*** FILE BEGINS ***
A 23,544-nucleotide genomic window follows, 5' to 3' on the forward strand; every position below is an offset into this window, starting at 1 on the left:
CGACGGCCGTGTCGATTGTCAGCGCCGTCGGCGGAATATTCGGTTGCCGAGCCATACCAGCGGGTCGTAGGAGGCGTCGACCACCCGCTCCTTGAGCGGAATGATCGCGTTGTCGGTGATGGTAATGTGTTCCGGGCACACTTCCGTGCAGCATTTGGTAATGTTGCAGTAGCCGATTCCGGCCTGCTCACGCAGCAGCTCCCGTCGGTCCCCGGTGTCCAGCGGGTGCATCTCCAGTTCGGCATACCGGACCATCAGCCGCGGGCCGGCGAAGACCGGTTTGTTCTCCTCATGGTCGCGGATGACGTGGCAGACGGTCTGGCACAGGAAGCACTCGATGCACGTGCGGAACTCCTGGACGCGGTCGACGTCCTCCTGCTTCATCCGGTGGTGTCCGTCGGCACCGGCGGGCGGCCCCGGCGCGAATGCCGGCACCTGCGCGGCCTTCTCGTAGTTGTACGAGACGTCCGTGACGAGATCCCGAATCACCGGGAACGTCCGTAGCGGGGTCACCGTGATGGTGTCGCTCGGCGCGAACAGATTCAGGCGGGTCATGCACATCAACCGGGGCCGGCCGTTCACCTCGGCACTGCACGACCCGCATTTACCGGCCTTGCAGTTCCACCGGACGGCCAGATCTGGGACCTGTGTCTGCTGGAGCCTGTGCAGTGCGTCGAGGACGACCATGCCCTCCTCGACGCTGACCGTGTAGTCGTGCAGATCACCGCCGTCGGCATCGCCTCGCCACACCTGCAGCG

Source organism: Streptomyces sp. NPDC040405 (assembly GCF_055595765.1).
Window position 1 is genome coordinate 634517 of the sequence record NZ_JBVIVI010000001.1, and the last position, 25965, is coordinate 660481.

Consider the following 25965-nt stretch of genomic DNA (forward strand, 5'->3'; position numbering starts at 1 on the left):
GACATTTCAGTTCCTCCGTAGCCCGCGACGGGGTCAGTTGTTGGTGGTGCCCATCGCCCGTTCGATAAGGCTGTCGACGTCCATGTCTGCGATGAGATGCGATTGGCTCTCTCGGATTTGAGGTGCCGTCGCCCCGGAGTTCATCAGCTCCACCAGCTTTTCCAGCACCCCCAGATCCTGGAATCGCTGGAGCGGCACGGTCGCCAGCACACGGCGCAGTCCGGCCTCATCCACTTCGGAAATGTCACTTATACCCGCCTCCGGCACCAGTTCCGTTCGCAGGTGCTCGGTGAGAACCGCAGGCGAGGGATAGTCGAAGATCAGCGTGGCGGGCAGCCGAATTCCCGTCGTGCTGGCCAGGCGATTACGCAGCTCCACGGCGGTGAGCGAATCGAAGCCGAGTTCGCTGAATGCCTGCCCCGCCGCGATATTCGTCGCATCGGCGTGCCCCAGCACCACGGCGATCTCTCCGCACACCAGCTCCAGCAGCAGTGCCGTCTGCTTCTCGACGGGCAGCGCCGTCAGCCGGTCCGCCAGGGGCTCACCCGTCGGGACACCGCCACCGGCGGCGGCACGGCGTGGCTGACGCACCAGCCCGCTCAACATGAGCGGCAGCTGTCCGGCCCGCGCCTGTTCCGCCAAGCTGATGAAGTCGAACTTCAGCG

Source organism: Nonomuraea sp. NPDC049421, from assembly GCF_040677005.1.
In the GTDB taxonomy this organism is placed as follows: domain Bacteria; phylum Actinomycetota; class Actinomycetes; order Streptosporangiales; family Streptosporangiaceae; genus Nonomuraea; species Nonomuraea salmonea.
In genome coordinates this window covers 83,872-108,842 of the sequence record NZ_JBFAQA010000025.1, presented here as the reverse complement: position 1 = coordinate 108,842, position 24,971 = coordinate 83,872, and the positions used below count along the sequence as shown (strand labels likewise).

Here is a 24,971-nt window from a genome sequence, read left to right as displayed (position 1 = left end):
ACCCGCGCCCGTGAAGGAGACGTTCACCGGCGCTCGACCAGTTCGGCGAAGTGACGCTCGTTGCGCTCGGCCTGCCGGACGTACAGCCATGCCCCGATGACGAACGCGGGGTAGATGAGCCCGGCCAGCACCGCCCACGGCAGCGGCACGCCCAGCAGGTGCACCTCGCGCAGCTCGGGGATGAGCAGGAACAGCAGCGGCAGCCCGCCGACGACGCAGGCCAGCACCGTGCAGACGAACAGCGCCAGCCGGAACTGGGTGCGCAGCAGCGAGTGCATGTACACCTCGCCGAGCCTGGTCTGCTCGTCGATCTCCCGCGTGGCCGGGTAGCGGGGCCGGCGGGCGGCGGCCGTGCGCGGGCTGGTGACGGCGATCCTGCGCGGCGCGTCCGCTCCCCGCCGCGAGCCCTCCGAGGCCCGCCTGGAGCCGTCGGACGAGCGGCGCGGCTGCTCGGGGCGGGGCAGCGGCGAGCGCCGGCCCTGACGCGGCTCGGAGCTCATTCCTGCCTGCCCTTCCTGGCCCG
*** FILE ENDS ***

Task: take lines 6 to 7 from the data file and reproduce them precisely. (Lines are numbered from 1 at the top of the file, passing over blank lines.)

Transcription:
GACATTTCAGTTCCTCCGTAGCCCGCGACGGGGTCAGTTGTTGGTGGTGCCCATCGCCCGTTCGATAAGGCTGTCGACGTCCATGTCTGCGATGAGATGCGATTGGCTCTCTCGGATTTGAGGTGCCGTCGCCCCGGAGTTCATCAGCTCCACCAGCTTTTCCAGCACCCCCAGATCCTGGAATCGCTGGAGCGGCACGGTCGCCAGCACACGGCGCAGTCCGGCCTCATCCACTTCGGAAATGTCACTTATACCCGCCTCCGGCACCAGTTCCGTTCGCAGGTGCTCGGTGAGAACCGCAGGCGAGGGATAGTCGAAGATCAGCGTGGCGGGCAGCCGAATTCCCGTCGTGCTGGCCAGGCGATTACGCAGCTCCACGGCGGTGAGCGAATCGAAGCCGAGTTCGCTGAATGCCTGCCCCGCCGCGATATTCGTCGCATCGGCGTGCCCCAGCACCACGGCGATCTCTCCGCACACCAGCTCCAGCAGCAGTGCCGTCTGCTTCTCGACGGGCAGCGCCGTCAGCCGGTCCGCCAGGGGCTCACCCGTCGGGACACCGCCACCGGCGGCGGCACGGCGTGGCTGACGCACCAGCCCGCTCAACATGAGCGGCAGCTGTCCGGCCCGCGCCTGTTCCGCCAAGCTGATGAAGTCGAACTTCAGCG

Source organism: Nonomuraea sp. NPDC049421, from assembly GCF_040677005.1.